RedShark Replay: A trip down memory lane in the company of the venerable Commodore Amiga 4000, one of the formative machines from the age of digital video.
The formative experiences of many people still currently working in film and TV will have involved one of two things: large, expensive, tape-based news cameras and deck to deck editing, or tentatively pushing a button on a Bolex and listening to silver-coated plastic rush through the gate like a waterfall made of pure money, followed by editing with a splicing block.
Neither of those approaches to acquisition and post production are long for this world in 2015, unless we're really serious purists. But for those of us born at exactly the right moment, there was a third way, something that was mainstream only for a decade or so, and that initially offered only a hint at the sort of flexibility we now take for granted.
In the early 1990s, even standard-definition nonlinear editing was a catastrophically expensive process, and financially practical only for the high-end. This was the era of the Amiga, Commodore's computer system that had famously been used, in its early generations, by Andy Warhol in the 1980s and remained prominent in the field of video and early motion graphics for its easy genlocking.
The Amiga's preeminence in the area was unmatched, in much the same way that Apple's products were, at the time, associated strongly with desktop publishing, but the hardware was modest even for the time. An Amiga 4000, host to NewTek's renowned Video Toaster card (notoriously available only in NTSC and often in effect an extremely expensive dongle for Lightwave) sported at best a Motorola 68040 processor clocked at a princely 50MHz. Upgrades to 68060s and the IBM PowerPC 600-series CPUs used in Macs of the time didn't appear until years later, after it was really too late. By default, the Amiga 4000 didn't even have 24-bit graphics capability, just a 256-colour display of broadly the same capability of a 386-era PC, with some ability to do more with the esoteric hold-and-modify modes of its custom graphics hardware. Frame buffers capable of full 16.7 million colour displays were extra, as was more than a few megabytes of RAM. At launch, the A4000 was powerful and competitive, but nothing of that level of capability was ever cheap.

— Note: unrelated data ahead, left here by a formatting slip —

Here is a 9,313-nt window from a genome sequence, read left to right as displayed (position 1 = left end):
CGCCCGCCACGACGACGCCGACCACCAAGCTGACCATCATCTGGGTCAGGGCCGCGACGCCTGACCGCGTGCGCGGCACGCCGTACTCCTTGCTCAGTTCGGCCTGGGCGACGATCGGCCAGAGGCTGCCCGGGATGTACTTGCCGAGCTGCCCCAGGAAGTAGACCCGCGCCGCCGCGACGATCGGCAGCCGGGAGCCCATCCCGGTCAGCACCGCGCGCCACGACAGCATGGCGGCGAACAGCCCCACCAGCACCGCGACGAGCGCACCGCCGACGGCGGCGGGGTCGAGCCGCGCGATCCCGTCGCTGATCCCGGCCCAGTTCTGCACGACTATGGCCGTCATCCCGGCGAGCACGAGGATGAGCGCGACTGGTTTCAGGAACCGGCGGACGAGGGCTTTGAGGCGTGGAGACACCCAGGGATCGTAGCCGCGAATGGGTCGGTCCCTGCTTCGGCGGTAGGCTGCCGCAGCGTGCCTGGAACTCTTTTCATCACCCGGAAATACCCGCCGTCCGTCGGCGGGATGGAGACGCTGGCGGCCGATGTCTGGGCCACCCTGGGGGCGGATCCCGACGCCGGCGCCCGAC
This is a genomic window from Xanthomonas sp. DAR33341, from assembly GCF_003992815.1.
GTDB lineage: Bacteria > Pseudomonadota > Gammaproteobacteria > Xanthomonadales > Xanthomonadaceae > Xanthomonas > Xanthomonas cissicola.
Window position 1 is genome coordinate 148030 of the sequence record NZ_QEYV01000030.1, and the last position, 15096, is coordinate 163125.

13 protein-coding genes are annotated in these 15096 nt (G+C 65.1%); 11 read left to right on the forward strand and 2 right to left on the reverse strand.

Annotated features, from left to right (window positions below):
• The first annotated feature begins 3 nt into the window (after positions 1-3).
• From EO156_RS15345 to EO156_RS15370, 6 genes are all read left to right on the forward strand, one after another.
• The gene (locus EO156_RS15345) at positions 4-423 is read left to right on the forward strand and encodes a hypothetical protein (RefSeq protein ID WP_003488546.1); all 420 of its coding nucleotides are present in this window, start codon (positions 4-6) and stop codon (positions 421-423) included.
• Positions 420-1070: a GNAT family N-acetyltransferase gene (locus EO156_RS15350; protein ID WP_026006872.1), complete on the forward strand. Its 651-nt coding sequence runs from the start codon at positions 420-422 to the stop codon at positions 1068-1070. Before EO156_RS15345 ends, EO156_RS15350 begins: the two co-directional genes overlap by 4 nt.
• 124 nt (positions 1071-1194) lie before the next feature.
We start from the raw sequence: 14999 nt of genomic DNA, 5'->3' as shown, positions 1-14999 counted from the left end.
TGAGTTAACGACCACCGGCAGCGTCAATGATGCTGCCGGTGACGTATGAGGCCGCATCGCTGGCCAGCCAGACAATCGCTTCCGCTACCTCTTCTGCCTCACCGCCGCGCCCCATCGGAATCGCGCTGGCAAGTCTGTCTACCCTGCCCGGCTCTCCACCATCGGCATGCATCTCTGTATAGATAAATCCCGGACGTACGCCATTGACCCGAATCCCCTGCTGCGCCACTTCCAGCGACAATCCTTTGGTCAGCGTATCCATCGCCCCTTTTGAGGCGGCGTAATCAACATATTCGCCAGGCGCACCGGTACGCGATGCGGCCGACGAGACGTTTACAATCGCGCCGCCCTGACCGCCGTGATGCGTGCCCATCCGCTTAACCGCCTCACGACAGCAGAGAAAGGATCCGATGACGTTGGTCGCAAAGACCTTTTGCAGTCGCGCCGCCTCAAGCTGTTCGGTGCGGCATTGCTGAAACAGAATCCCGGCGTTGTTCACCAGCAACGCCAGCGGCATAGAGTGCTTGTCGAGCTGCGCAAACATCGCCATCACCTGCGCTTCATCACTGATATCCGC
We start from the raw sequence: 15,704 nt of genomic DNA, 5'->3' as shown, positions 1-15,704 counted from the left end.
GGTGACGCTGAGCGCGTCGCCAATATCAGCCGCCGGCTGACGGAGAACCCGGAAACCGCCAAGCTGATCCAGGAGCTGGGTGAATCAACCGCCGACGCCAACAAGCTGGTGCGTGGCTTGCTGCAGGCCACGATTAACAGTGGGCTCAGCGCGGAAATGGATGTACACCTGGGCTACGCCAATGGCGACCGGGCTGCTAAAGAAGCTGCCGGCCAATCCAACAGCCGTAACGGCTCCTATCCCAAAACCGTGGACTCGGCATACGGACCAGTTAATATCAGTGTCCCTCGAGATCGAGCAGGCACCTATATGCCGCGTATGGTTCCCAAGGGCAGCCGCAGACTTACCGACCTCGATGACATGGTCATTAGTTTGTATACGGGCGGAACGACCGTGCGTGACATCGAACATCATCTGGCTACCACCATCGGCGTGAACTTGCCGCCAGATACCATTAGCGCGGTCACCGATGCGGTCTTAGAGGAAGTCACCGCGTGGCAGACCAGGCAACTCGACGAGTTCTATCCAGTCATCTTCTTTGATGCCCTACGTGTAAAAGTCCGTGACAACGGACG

Similarly expensive was something like a VLab Motion card, the hardware MJPEG codec that made it possible to store standard-definition pictures on the hard disks of the time – and let's not even talk about the cost of a five hundred megabyte hard disk in the early 90s. The performance limitations of the disks meant that the media storage drive was generally attached directly to the frame grabber, and formatted with a custom filesystem designed to do nothing more than store JPEG frames. Solving the audio problem could also be complex, as the Amiga by default had four channels of eight bit audio output, although these could be combined in software to create a stereo, fourteen-bit output. There was no audio input without additional hardware. Ethernet boards for the Amiga's custom Zorro plug-in expansion bus cost a fortune.
The fact that the entire first season of Babylon 5 had its CG effects work done on Amigas, by the now-defunct Foundation Imaging, is nothing short of miraculous given the constraints of the time. It must have cost a king's ransom in circuit boards.
Clearly, this was not a sensible prospect for home users, but desperate measures could be improvised. Your narrator's first vaguely-serious experiences behind a camera involved Sony's CCD-V6000E, a single-chip Hi8 camcorder with something approaching a usable, shoulder-mounted layout and a terrible manual lens which nonetheless seems attractive compared to some of today's servo-driven efforts. The camera produced 4:3, interlaced, standard-definition pictures, and, I now realise, slightly soft and milky ones at that. Even so, there could be no hope of capturing all that data to an affordable post production system, and the default option was tape-to-tape editing. The closest approximation to nonlinear editing involved an Amiga 1200 with – wait for it – the seminal Vidi-Amiga 12 parallel port frame grabber, which was capable of capturing either slightly ropey colour stills, or low resolution greyscale images about once every third of a second. Combine that grab rate with the automatic pause-advance speed of the V6000 camera, and we have achieved a princely 12.5fps, 320 by 240 pixel video sequence in 16 shades of grey, with no audio.
Things have come on a bit since then.
The possibilities of this situation, however, were intoxicating. I don't want to claim to have been the first person ever to have dodged a muzzle flash onto the end of a wooden gun – they were doing similar things for Babylon 5 around the same time – but there was a certain satisfaction in being able to render things in Imagine, a 3D graphics package vaguely similar to very early versions of Lightwave but much cheaper, and drop them into shots of schoolfriends reacting to fresh air.